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Finding Your Inner Entrepreneur and Launching Your Own Start-up
The real estate industry is filled with entrepreneurs – every individual agent is the CEO of their own business. With over two decades of experience as a broker, owner, operator and investor, Dave Garland, Managing Director at Second Century Ventures helps members of the real estate community turn their ideas into reality. Three years ago, Dave was tapped to oversee the National Association of Realtor’s venture capital division (Second Century Ventures) and NAR REach – a program that provides exposure and guidance to startups that are building technology for the real estate industry.
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Mission Focused: Behind the Scenes of a Top Team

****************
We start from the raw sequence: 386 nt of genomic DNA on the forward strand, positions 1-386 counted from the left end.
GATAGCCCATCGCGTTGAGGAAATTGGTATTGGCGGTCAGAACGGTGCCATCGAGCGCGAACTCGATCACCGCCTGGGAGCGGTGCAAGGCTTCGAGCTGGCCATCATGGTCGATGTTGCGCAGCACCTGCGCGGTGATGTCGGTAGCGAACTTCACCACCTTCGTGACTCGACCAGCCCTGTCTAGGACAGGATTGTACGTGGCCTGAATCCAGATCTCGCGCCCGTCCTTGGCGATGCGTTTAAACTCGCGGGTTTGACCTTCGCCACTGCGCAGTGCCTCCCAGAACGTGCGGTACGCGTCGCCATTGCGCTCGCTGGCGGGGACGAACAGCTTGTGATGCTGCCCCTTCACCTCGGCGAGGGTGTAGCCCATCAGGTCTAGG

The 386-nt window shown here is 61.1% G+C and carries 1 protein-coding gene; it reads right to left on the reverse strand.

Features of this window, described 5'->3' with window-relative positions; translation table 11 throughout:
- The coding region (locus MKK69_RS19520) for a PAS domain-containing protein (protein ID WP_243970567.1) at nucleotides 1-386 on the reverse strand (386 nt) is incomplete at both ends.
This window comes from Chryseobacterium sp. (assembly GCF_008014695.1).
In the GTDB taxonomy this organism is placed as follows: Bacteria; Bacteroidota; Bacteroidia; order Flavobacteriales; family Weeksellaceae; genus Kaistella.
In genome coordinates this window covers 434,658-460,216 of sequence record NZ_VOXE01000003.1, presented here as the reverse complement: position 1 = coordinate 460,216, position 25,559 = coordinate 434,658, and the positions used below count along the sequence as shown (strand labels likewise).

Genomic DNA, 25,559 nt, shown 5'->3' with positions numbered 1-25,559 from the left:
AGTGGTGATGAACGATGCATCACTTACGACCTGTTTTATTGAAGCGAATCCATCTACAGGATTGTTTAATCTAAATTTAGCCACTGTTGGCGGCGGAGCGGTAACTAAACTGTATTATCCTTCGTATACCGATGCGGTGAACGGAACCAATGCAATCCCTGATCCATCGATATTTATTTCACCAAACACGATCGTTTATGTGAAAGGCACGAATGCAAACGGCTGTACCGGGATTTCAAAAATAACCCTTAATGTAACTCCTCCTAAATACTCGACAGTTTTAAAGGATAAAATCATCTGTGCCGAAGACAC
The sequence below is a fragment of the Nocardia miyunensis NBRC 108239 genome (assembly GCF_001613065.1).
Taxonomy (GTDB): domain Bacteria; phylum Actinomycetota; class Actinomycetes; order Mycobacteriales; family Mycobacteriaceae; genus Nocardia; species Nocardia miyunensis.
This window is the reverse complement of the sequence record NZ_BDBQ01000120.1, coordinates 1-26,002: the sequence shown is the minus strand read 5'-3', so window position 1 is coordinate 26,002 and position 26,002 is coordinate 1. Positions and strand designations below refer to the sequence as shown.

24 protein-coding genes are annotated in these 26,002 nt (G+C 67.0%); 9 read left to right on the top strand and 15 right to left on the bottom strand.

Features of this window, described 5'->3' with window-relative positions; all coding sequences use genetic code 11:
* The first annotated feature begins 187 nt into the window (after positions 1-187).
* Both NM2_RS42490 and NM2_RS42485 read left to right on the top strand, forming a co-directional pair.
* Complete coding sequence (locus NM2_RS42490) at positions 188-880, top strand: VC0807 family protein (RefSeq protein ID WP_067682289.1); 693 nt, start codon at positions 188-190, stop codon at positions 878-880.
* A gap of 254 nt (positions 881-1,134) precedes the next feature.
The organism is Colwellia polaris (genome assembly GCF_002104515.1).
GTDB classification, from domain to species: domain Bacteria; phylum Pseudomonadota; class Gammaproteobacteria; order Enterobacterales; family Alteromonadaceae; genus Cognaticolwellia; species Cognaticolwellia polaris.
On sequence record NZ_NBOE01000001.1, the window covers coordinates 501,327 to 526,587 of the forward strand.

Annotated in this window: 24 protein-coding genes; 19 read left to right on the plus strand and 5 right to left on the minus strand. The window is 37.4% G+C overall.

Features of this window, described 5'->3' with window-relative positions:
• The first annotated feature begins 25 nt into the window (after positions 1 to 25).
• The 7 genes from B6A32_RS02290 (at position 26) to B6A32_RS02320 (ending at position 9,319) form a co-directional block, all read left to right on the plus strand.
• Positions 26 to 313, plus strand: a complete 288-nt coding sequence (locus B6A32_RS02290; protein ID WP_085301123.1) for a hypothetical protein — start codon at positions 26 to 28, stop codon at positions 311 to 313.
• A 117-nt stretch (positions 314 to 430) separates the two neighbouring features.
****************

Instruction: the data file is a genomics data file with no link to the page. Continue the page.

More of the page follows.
The Nick Shivers Team is mission-driven, dynamic and red hot. What's their secret? Peek behind the curtain of one of the most successful teams in the Pacific Northwest. Nick Shivers Team, Keller Williams Realty Portland Central Building a Culture In real estate, we talk a lot about culture — and culture seems especially important when it comes to building, growing and sustaining a team. How would you describe the culture of the Nick Shivers team? Our team culture is about giving back, through our Sell a Home, Save a Child initiative. So at the core of it, we all believe in trying to help people; that's the basis of the team and the business. But as the team leader, I know that if my agents don't have business opportunities, they can't help clients or give back. So, we recruit with a combination of making sure the culture fits, but also by feeding them high-quality business opportunities and leads so they can better jumpstart their businesses. Extending Your Brand Online and Listings Statistically, sellers list with someone they know and trust. How do you carry your brand over to online to start building trust with those who don't know you and your team? The Local Expert™ product from realtor.com® really helps us in our listing presentations. It's an online ads solution that targets buyers and sellers with ads on realtor.com® and Facebook. And I know it works because my agents are using it to win the listing. The biggest thing that I've seen my agents do there is show sellers, "When people click in your area, you can have your open house advertised right there." It's massive exposure and I know that sellers, who are really interested in their house being seen by as many buyers as possible, are impressed. I can tell without having a lot of data (because we're in the early stages), that it is working right now. We also have our rocket listing, which is our instant buy program that I run on radio and billboards and advertise on realtor.com®. Lead Nurture, Persistence and Conversion If you meet a potential seller online, they may be months away from making a decision to sell. How do you keep the relationship fresh? To be successful, you need to be structurally able to follow up immediately. We offer new agents a 90-day ramp up where they're trained on scripts, dialogue and follow-ups for leads. The key is the follow-up and how they can use our technology to do that. We also focus a lot on staying the course. When I started in the business, I was really good at working with the leads who were interested in transacting in the next 30 to 60 days. I was not so good at the longer-term prospects and that's where the gold is. The sale might come after seven, eight or nine follow-ups. That is where you're going to get a lot of those deals, but it is in those repeat contacts that a lot of agents will give up. So we are laser-focused on training our agents not to give up too soon. Retention Once your agents "get it" and start using these guidelines, do they stick around? If I get my agents on the system, my retention improves. I suggest agents stick with me for a minimum of three years and then if they decide to start their own team, that is completely all right with me. I had an example in 2018, my number one producer decided to go out on his own. We are really good friends and I said, Great, go for it. He made less money this year and admitted that it's a lot easier to think about it and talk about it than to actually do it. Final Thoughts from Nick What defines your company? What are the main reasons that should someone consider joining your brokerage? Our big mission statement is about serving people — saving kids by selling real estate. Everything that we do is based on how we can give back to underprivileged children around the world, so that's number one. If that strikes a chord with you, then you're going to get past the first layer. The second thing is we love the underdog. I don't care where you have been. I want to see that you've had success, but I also believe that it doesn't matter where you start, it's where you're going. Last, it's about our systems and our lead generation and solutions and their long-lasting impact. And from this, we've built a tribe of loyal clients. In today's market, that's so important for agents. And of course, a big part of that is that our followers and clients know what we stand for. Because when you can literally say that your industry has helped — our Sell a home, Save a Child movement has raised over a million dollars to help kids — I think that makes a point where people go, "Wow, I'm not going anywhere else but with these guys and gals."